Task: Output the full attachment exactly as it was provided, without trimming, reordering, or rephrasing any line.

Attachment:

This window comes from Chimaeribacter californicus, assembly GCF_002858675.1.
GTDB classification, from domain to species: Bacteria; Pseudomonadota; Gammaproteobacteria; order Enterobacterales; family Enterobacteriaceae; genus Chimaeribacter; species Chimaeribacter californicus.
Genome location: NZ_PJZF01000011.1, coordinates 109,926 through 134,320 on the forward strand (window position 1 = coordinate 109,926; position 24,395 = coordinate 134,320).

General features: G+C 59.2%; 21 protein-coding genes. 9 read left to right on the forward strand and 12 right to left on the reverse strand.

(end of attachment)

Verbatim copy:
This window comes from Chimaeribacter californicus, assembly GCF_002858675.1.
GTDB classification, from domain to species: Bacteria; Pseudomonadota; Gammaproteobacteria; order Enterobacterales; family Enterobacteriaceae; genus Chimaeribacter; species Chimaeribacter californicus.
Genome location: NZ_PJZF01000011.1, coordinates 109,926 through 134,320 on the forward strand (window position 1 = coordinate 109,926; position 24,395 = coordinate 134,320).

General features: G+C 59.2%; 21 protein-coding genes. 9 read left to right on the forward strand and 12 right to left on the reverse strand.